Regards,
Ke​​​​​
c3k
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Okay...remember that "fun" part? Sigh.
@Nick and @jphughan  sorry to be a pest.
I looked at the MBR2GPT utility found in the Win10 systems file. A bit of reading, a youtube video, and I became an expert. Wink
I shutdown my machine after having assimilated all knowledge. Then, I disconnected all drives except my C drive.
​I booted into the Macrium Rescue environment, selected the WinPE command window, copied mbr2gpt from my c drive to the x drive (the rescue disk).​
Next, I just tried to /validate my disk. I got a "failed to retrieve geometry" error. I shutdown, reattached all drives, rebooted normally.

Hmm, I'd better run another backup before I do anything else. Since I'd run a full backup this morning, I selected my backup xml file, run now, differential.
This is what I got:

Edited to remove a picture.​

Sorry for the size, but I wanted to show it all. Down there, in red, at the bottom? That MFT error. Pshaw. What's a "Master File Table" and does anyone use such a thing anymore?  Wink

Ouch, right?

As stated there, I opened an elevated command prompt, entered the chkdsk parameters, rebooted (as needed), and in a VERY short time was told there was no errors and was back at my desktop. For grins, I ran an "sfc /scannow" and there were no integrity violations.​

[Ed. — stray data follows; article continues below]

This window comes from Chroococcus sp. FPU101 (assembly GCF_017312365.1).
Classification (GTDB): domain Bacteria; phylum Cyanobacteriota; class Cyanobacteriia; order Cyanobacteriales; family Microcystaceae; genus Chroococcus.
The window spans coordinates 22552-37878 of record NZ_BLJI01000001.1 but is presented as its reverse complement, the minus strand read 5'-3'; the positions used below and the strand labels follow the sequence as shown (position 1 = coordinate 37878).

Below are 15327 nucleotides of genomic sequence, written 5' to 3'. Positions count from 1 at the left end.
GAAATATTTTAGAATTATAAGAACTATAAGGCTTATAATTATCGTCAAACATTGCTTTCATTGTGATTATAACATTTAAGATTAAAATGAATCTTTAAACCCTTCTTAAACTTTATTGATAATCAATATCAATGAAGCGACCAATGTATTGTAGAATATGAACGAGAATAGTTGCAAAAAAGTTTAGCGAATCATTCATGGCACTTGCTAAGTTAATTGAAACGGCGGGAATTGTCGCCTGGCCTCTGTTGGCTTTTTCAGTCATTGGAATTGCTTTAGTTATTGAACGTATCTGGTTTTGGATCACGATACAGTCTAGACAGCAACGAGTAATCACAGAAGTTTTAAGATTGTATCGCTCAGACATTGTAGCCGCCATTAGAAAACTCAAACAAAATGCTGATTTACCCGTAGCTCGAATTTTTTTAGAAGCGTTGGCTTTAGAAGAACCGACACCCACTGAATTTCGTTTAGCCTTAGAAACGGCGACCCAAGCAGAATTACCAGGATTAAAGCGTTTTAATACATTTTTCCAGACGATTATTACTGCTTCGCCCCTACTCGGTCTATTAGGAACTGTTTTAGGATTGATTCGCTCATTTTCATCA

The second time I ran the Macrium backup, I got the ​​same error, hence my post.

I think I'll forego any mbr to gpt conversions and focus on fixing this new error. The machine seems to work fine...but red ink is scary. Very scary.

As you can see, I have a full backup from this morning. I'm thinking the best bet would be to restore from there. Would that overwrite my MFT? (The earlier backups are not valid for this drive.)

Sorry for the pestering, but this new nvme drive is fun.​

Ken​​​​​​​​​​​​​​​​​​​

UPDATE: the SECOND chkdsk c: /r (and reboot) resulted in a much longer delay before booting. In fact, it held at 15% for so long I thought it was stuck. Then it zoomed to 100%, booted, and now Macrium works without an MFT error. So...all fixed. Until the next time I delve into the OS drive. Smile Thanks guys​​
Edited 1 March 2018 10:50 AM by c3k
jphughan
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The likely reason MBR2GPT failed when you tried to use it with your Rescue Media is that the newest version of WinPE that Reflect supports is WinPE 10 1607, and MBR2GPT was introduced in Windows 10 1703, so it may require at least WinPE 10 1703.  However, you can it within full Windows if you add the "/allowFullOS" switch.  Did all your reading and YouTubing not mention that? It was in the link I provided in my earlier post. Wink

But to answer your other question, yes a full restore would definitely overwrite your MFT.  Also, if you need to include a log, it's generally easier to right-click the white space, click "Select All", then copy/paste it as text here.  Make sure to remove your license key from the bottom though.  With the screenshot you embedded, the red text at the bottom was cropped from the default zoomed view, and the regular thumbnail in the post was way too small to be read that way.